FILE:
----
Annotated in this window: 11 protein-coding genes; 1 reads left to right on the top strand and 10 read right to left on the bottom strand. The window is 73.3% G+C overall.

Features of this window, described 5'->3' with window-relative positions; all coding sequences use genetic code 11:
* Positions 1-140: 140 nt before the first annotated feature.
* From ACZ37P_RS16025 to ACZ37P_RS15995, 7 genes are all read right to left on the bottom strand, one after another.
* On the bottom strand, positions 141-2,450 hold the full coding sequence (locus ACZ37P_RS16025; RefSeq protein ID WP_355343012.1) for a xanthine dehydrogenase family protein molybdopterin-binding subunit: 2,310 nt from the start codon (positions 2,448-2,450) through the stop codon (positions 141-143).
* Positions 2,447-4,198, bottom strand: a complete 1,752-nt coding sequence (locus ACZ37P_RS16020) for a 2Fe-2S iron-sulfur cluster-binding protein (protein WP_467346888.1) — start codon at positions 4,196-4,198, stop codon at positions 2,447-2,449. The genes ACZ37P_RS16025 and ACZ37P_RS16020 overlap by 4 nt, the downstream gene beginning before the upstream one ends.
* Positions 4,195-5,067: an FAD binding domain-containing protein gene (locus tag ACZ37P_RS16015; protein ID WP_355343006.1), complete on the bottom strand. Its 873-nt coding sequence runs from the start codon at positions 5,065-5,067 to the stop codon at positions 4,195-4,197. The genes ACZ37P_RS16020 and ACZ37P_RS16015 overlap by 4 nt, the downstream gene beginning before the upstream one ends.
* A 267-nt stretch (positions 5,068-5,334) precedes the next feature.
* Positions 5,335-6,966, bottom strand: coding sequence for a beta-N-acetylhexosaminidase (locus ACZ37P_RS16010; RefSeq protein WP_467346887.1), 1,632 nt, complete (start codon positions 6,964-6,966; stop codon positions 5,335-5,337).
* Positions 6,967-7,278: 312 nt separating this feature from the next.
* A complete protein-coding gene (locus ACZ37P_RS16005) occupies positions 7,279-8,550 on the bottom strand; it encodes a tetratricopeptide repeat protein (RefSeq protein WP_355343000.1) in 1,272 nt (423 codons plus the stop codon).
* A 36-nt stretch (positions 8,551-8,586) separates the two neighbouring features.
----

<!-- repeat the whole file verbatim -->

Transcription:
Annotated in this window: 11 protein-coding genes; 1 reads left to right on the top strand and 10 read right to left on the bottom strand. The window is 73.3% G+C overall.

Features of this window, described 5'->3' with window-relative positions; all coding sequences use genetic code 11:
* Positions 1-140: 140 nt before the first annotated feature.
* From ACZ37P_RS16025 to ACZ37P_RS15995, 7 genes are all read right to left on the bottom strand, one after another.
* On the bottom strand, positions 141-2,450 hold the full coding sequence (locus ACZ37P_RS16025; RefSeq protein ID WP_355343012.1) for a xanthine dehydrogenase family protein molybdopterin-binding subunit: 2,310 nt from the start codon (positions 2,448-2,450) through the stop codon (positions 141-143).
* Positions 2,447-4,198, bottom strand: a complete 1,752-nt coding sequence (locus ACZ37P_RS16020) for a 2Fe-2S iron-sulfur cluster-binding protein (protein WP_467346888.1) — start codon at positions 4,196-4,198, stop codon at positions 2,447-2,449. The genes ACZ37P_RS16025 and ACZ37P_RS16020 overlap by 4 nt, the downstream gene beginning before the upstream one ends.
* Positions 4,195-5,067: an FAD binding domain-containing protein gene (locus tag ACZ37P_RS16015; protein ID WP_355343006.1), complete on the bottom strand. Its 873-nt coding sequence runs from the start codon at positions 5,065-5,067 to the stop codon at positions 4,195-4,197. The genes ACZ37P_RS16020 and ACZ37P_RS16015 overlap by 4 nt, the downstream gene beginning before the upstream one ends.
* A 267-nt stretch (positions 5,068-5,334) precedes the next feature.
* Positions 5,335-6,966, bottom strand: coding sequence for a beta-N-acetylhexosaminidase (locus ACZ37P_RS16010; RefSeq protein WP_467346887.1), 1,632 nt, complete (start codon positions 6,964-6,966; stop codon positions 5,335-5,337).
* Positions 6,967-7,278: 312 nt separating this feature from the next.
* A complete protein-coding gene (locus ACZ37P_RS16005) occupies positions 7,279-8,550 on the bottom strand; it encodes a tetratricopeptide repeat protein (RefSeq protein WP_355343000.1) in 1,272 nt (423 codons plus the stop codon).
* A 36-nt stretch (positions 8,551-8,586) separates the two neighbouring features.